Date of Graduation
Master of Science in Cell and Molecular Biology
mucopolysaccardosis, Hurlers syndrome, lysosomal storage disorder, α-L-iduronidase bone remodeling, bone resorption, bone formation, PINP, TRAP5b
Medical Molecular Biology
Mucopolysaccharidosis Type I (MPS I, Hurlers Syndrome) is a lysosomal storage disease caused by a deficiency of alpha-L-iduronidase (IDUA). IDUA catalyzes the degradation of the two glycosaminoglycans (GAGs); heparin sulfate (HS) and demantan sulfate (DS). The accumulation of HS and DS makes MPS I progressive with inevitable degeneration of multiple organ systems. Accumulated excess of GAGs on the skeletal system causes dysostosis multiplex, atlantoaxial instability, thoracolumbar kyphosis, genu valgum, acetabular dysplasia, and short stature. Skeletal biomarkers of bone formation and bone resorption were compared in wild-type, heterozygous, and IDUAW392X mice. To investigate osteoblast activity, levels of the bone formation marker Procollagen type I N-terminal propeptide (PINP) were evaluated. To investigate osteoclast activity, levels of the bone resorption biomarker Tartrate-resistant acid phosphatase (TRAP5b) were evaluated. Potential differences in serum PINP or serum TRAP5b concentrations could contribute to the increased cortical thickness and increased bone marrow width seen in the skeletal phenotype previously identified in mice with IDUA deficiency. Lastly to further investigate bone metabolism, transcription of six biomarkers were quantified: collagen (I), RANKL, OPG, TNFα, and CSF-1 isolated from tibiae of wild type, heterozygous, and DUAW392X mice. No significant differences were found between the genotypes for PINP, TRAP5b, and transcription levels of type I collagen. Lower transcriptional levels were found for RANKL, OPG, TNFα and CSF-1 for IDUA deficient mice compared to wild-type mice.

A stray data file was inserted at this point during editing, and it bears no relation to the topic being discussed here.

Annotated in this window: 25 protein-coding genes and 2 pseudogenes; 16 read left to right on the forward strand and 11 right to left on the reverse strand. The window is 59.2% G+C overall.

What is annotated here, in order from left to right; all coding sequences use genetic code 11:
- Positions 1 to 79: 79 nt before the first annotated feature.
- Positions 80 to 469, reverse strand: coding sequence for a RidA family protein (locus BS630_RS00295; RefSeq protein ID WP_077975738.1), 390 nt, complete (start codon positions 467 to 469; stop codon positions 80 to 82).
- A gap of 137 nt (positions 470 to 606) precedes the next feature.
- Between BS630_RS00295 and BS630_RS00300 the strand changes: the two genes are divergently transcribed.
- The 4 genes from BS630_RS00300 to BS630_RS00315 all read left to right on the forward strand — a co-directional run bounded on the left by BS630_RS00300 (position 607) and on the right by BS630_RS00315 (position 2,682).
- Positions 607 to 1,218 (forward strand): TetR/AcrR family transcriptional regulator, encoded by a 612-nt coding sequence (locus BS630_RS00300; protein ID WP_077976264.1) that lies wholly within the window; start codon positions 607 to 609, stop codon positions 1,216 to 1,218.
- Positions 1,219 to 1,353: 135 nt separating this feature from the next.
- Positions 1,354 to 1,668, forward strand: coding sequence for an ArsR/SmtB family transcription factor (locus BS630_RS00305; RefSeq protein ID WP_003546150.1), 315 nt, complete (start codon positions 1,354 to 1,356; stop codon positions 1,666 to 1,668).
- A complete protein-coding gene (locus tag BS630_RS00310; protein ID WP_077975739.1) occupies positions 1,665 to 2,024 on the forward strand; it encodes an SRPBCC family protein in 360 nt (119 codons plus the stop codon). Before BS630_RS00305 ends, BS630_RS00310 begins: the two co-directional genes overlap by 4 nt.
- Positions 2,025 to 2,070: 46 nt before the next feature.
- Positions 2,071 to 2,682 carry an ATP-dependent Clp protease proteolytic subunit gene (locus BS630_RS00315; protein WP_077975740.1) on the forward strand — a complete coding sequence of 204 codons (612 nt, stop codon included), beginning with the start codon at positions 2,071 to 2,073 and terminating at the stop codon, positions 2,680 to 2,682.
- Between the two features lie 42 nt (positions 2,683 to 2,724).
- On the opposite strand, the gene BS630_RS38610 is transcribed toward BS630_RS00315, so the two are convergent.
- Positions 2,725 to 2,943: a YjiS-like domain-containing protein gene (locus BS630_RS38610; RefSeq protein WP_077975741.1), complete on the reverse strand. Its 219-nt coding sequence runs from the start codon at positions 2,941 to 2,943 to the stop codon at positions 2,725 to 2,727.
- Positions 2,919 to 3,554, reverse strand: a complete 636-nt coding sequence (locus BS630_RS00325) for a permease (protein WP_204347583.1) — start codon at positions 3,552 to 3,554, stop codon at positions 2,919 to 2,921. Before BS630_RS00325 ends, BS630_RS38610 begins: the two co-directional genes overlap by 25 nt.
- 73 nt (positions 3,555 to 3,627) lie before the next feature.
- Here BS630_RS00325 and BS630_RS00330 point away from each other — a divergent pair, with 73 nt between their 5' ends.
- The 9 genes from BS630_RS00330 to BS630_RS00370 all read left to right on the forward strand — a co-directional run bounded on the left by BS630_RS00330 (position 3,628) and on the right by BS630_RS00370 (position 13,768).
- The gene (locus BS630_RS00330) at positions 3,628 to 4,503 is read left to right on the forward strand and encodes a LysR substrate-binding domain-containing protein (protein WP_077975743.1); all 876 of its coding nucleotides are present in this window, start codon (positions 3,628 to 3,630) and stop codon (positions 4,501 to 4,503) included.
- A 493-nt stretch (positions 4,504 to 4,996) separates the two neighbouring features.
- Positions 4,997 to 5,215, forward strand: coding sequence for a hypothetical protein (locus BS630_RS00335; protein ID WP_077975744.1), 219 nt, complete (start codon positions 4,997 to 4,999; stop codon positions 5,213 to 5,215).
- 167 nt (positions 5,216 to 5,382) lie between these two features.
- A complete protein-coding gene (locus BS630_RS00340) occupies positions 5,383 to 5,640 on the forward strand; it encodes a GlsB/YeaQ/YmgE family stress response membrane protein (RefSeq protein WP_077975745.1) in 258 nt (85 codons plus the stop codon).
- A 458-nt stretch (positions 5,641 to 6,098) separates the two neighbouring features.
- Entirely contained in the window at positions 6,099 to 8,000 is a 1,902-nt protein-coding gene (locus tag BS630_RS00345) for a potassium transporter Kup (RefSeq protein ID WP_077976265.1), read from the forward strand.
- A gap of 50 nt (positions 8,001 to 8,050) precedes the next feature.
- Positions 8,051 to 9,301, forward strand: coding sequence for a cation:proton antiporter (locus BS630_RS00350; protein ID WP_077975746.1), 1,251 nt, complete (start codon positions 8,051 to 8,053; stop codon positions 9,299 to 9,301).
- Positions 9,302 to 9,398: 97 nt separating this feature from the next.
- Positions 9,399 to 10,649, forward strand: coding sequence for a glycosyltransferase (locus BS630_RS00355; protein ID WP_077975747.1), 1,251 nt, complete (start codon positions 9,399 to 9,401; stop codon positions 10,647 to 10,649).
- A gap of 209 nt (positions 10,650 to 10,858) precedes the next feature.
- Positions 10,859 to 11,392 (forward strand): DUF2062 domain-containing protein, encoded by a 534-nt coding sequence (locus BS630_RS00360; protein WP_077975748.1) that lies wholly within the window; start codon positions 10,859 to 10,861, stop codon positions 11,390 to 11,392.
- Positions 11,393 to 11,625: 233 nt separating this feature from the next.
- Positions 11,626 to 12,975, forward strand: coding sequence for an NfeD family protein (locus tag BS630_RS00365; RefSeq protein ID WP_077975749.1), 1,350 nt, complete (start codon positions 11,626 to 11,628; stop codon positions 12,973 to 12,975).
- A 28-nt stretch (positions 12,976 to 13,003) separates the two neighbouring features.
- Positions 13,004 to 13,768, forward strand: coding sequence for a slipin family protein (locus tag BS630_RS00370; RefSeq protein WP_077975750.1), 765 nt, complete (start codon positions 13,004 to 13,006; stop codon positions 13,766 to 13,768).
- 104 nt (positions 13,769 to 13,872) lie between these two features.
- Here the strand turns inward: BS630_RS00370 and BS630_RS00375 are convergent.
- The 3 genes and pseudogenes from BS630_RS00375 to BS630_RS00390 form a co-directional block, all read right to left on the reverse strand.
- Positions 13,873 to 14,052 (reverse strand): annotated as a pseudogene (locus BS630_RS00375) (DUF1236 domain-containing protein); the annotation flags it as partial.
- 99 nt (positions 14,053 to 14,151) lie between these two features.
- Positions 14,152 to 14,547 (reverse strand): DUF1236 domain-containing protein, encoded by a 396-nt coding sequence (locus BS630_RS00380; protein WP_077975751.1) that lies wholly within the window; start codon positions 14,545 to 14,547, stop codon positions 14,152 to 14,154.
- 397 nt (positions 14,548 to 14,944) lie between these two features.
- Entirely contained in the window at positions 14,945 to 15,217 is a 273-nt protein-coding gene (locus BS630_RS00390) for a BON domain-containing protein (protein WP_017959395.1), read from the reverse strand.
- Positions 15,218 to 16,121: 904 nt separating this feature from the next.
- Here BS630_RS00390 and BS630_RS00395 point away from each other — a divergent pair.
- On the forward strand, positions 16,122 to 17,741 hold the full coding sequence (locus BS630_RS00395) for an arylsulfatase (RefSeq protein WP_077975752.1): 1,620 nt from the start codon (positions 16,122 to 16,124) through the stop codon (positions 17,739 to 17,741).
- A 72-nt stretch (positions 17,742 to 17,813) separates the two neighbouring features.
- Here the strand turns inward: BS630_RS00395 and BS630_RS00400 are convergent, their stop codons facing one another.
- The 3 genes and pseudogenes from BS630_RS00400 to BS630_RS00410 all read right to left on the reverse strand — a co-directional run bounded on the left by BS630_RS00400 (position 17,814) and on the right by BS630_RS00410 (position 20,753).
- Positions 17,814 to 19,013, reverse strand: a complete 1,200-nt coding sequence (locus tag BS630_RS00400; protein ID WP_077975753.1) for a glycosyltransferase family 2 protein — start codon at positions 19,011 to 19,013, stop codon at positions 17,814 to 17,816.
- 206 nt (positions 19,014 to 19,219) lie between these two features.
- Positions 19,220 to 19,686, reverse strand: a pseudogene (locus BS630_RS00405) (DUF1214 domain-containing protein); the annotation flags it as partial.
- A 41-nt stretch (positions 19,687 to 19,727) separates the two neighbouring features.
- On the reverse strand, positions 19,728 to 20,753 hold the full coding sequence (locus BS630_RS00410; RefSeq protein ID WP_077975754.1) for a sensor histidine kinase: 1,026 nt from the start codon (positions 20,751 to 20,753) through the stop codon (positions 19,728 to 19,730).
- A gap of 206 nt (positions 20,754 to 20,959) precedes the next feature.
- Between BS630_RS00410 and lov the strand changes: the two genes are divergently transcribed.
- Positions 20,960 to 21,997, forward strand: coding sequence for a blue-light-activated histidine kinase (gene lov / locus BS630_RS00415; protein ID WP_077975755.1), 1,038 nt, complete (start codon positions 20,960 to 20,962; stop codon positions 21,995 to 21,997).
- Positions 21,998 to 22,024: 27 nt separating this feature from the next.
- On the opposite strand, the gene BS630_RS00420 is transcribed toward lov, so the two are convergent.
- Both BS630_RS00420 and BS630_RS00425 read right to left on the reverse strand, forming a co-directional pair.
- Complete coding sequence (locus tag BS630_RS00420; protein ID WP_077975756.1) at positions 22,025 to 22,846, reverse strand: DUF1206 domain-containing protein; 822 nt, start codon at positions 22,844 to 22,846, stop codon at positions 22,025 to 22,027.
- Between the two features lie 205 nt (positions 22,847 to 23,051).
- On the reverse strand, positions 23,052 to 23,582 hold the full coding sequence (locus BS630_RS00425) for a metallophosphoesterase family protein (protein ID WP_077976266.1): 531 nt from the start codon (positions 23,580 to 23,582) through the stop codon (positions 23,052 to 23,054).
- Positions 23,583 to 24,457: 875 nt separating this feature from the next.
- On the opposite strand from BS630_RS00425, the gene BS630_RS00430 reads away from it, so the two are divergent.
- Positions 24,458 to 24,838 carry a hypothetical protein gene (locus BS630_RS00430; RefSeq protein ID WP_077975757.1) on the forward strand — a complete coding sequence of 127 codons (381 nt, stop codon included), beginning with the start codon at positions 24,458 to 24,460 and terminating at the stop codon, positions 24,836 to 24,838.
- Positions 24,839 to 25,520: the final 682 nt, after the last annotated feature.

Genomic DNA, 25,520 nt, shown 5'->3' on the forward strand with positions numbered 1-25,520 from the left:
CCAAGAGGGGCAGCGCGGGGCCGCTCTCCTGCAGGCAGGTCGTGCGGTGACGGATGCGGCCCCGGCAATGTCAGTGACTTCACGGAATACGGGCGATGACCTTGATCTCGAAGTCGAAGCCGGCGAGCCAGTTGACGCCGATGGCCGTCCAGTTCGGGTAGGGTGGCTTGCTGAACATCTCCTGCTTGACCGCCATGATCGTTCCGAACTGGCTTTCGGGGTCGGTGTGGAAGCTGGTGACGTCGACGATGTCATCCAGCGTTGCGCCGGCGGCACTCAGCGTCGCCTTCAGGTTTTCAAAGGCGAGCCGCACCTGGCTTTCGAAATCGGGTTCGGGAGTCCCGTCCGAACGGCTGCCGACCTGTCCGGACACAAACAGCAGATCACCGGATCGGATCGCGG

© Christina J. Owensby
Owensby, Christina J., "Characterization Of The Skeletal Phenotype In Idua-W392X Knock-In Mice: Bone Metabolism Biomarkers" (2016). MSU Graduate Theses. 14.